Carving out their American Dream

Josh Organ, co-owner of 4 Day Woodworx works on a CNC Router engraving a design into a wooden flag at their workshop in Agua Dulce. Cory Rubin/The Signal

Mike Campbell and Josh Organ have worked with wood for a large part of their lives, and together they decided to put their woodworking skills to use in the creation of a special wooden flag to donate to their church.

People saw their work and wanted to buy flags of their own, so the two men created a business out of it.

Now, Campbell and Organ own 4 Day Woodworx, which sells wooden American flags that can be customized to include names, patriotic messages or insignias, the most popular of which is the Marine Corps Eagle, Globe and Anchor. In the past 18 months, the two men have made more than 200 flags out of Organ’s garage shop in Agua Dulce.

For Campbell and Organ, 4 Day Woodworx is a hobby and a side business. Both men work full-time for the Pasadena Fire Department, and come from military families. Campbell himself is a former Marine and police officer. The name of their company is a reference to the four-day breaks the men get between work shifts at the fire station.

“The funny thing is how many people think that four days is how long it takes us to make the flags,” Campbell said with a laugh.  “But then you get the cops or firemen who get it and say, ’Oh, you do this on your days off.’ Usually it’s with a snicker from the cops. It actually only takes us about 45 minutes to an hour to make a flag.”

Initially, the flags were all made by hand with carving tools and took hours to complete. After a lot of trial and error and purchasing a machine to help carve custom designs into the wood, they were able to streamline the process and cut the time by over half.

Once a week, Organ will open up his workshop and, with the help of Campbell’s father, the three men will work on the eight to 10 flag orders they get per month. Most of 4 Day Woodworx’s orders are the result of word-of-mouth referrals, and though there are many similar flag companies, Organ believes that the popularity of their flags is due to the high quality and low price point.

“We know other flag builders and our quality is on par with them, but we’re easily $50 to $100 cheaper,” Organ said. “We would rather see these flags go in more homes of families who want a flag and couldn’t really afford a big price tag than to make an extra $50.”

Almost a third of the flags they make are donated to the families of fallen servicemen, police officers and firefighters, using the money from their paid orders to cover the material costs. Though this may not sound like a solid business practice, Campbell and Organ see it as a ministry and patriotic duty to honor families who have made the ultimate sacrifice.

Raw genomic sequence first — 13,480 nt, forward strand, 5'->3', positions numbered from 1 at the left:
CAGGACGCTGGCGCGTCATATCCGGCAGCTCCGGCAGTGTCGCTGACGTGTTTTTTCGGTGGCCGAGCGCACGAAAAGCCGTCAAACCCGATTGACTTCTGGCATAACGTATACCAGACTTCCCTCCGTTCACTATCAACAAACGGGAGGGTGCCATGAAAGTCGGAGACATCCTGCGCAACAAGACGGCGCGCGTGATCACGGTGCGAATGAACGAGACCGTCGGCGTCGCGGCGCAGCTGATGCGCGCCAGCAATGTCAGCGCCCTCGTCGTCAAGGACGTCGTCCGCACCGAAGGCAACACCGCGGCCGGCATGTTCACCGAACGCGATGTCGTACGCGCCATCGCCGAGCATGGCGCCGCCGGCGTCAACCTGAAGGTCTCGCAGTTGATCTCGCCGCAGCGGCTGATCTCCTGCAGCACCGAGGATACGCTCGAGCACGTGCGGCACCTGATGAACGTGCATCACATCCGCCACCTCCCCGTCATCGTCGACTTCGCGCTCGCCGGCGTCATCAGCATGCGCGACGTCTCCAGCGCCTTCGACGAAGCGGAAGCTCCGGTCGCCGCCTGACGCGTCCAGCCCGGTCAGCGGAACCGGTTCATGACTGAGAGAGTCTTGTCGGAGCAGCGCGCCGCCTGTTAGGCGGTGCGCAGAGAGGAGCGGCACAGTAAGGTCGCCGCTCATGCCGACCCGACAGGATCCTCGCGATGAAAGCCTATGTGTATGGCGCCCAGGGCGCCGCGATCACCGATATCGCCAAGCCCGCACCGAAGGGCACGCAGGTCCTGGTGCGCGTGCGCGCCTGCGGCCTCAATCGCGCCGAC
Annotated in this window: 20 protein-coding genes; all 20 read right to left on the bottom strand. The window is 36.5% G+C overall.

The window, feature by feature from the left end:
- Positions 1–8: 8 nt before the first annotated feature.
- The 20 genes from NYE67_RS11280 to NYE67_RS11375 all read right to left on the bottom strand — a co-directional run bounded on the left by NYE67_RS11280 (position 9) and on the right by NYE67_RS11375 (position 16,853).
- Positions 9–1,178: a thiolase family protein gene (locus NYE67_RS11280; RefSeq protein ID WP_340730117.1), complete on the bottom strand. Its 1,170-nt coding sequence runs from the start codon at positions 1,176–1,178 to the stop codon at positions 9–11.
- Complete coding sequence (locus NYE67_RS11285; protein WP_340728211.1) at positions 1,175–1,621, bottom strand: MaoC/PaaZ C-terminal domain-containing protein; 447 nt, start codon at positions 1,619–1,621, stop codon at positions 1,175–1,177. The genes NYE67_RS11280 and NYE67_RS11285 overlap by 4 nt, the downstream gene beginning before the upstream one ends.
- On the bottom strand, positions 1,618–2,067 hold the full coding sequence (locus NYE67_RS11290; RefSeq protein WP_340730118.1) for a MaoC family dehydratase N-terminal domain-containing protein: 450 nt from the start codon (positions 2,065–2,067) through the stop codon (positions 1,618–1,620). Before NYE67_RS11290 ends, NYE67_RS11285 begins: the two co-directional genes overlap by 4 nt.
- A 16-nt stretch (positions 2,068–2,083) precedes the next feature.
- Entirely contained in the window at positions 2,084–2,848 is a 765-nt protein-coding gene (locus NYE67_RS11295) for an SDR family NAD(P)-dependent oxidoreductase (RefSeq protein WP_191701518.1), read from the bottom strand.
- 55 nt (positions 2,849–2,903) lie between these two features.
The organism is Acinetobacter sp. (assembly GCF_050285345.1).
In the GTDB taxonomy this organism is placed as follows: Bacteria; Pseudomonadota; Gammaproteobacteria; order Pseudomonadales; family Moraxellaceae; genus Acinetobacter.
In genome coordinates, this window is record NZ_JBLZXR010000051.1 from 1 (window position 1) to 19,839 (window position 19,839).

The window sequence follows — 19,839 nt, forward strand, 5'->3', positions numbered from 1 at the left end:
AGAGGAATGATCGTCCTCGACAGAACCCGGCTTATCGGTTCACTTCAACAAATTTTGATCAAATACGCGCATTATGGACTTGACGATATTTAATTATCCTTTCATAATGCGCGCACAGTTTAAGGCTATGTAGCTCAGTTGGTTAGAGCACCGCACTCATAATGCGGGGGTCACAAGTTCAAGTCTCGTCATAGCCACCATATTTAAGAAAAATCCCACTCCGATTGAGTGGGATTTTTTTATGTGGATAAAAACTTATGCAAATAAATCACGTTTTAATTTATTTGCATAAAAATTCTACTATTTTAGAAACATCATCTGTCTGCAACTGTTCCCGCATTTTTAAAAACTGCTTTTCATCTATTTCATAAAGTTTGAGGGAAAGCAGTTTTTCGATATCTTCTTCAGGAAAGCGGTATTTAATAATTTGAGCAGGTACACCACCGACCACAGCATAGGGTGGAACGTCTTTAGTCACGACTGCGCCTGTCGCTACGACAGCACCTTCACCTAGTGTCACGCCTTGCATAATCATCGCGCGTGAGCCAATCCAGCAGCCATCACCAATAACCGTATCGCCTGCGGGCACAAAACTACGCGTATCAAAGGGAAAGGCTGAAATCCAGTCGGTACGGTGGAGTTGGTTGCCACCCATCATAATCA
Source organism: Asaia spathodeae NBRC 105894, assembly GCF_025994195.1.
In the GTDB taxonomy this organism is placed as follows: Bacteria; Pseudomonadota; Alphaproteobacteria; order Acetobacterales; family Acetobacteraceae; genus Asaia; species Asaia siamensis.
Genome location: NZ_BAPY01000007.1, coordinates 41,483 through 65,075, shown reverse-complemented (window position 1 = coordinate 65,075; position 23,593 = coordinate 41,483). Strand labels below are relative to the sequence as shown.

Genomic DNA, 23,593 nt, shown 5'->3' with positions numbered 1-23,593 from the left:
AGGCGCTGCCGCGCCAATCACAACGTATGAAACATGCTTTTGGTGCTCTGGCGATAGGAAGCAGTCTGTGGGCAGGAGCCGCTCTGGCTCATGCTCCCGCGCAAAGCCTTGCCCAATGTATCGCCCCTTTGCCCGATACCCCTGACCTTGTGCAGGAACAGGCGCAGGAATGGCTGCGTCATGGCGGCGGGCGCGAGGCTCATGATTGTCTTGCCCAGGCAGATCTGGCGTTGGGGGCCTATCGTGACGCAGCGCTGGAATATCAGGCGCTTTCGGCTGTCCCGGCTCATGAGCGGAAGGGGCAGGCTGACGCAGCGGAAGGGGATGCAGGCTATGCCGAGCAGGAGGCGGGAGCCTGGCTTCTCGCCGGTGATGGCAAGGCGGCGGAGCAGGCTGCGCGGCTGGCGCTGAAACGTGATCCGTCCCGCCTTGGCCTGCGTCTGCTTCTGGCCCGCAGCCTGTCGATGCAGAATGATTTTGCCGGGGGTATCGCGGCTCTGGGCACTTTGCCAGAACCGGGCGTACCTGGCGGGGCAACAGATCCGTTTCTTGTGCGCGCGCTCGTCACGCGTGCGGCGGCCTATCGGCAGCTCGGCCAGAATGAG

“These donations are the best part of making the flags for me, especially to Gold Star families, and it’s the paying customers that allow us to make so many donations,” Campbell said. “We have other ways of making an income, and if we were just in this for the money then we probably would not have lasted this long. If there’s one frustration for me, it would be when we get so backed up with orders that we aren’t able to make the deadline for a funeral service.”

Another reason why Organ and Campbell enjoy making the flags is because they believe veterans are an underserved and often forgotten segment of the population. The flags help promote patriotism, which, in the current political climate, they believe is in short supply.

“I think people forget how fortunate we are,” Organ said. “Other countries like Venezuela, Russia or China don’t have the same freedoms as we do in America. I think that patriotism is pride, love for our country and the beauty in how different we all are. You may not agree with everything that goes on here, but as an American you need to be proud of where you’re from.”

Campbell likened patriotism to one of their flags in that there are many imperfections in the wood, but the point is to enjoy the product as a whole and for what it strives to be.

Though a majority of people praise the flags for their artisanship and meaning, others criticize 4 Day Woodwork for violating flag code by carving symbols and words into a flag. While Organ and Campbell are aware of the violation, they believe more in the spirit of the code than the letter and that the writers of the flag code would not oppose their work.

“What we’re doing is art,” Organ said. “We do have limits, though, and there are certain designs that we won’t do. We won’t make a flag with Mickey Mouse or a sports team on it.”

The biggest values for the 4 Day Woodworx team are respect and honor. They make sure to research the customers and ensure that they really were part of the group that they want engraved on their flag and that someone does not get a Navy Seal insignia engraved just because they think it is cool. And while Campbell and Organ are willing to make products other than flags, they will not use the flag as a decoration on a piece of furniture like a table or cutting board.

In the coming year, Campbell and Organ plan on catching up with their current orders and eventually scaling back their operations in order to spend more time with their families. They also plan to host at least one workshop and barbecue where attendees can make their own flags.

“Eventually, I want to see us grow so that we can split the business between the money-making side and the charitable side,” Campbell said. “I would love to see us expand to where we could make enough money to become the go-to company for charitable events. Being included in that honor and giving away something that has meaning is the coolest part.”

To see some of 4 Day Woodworx’s other work or to order a flag, visit the company’s Facebook page at

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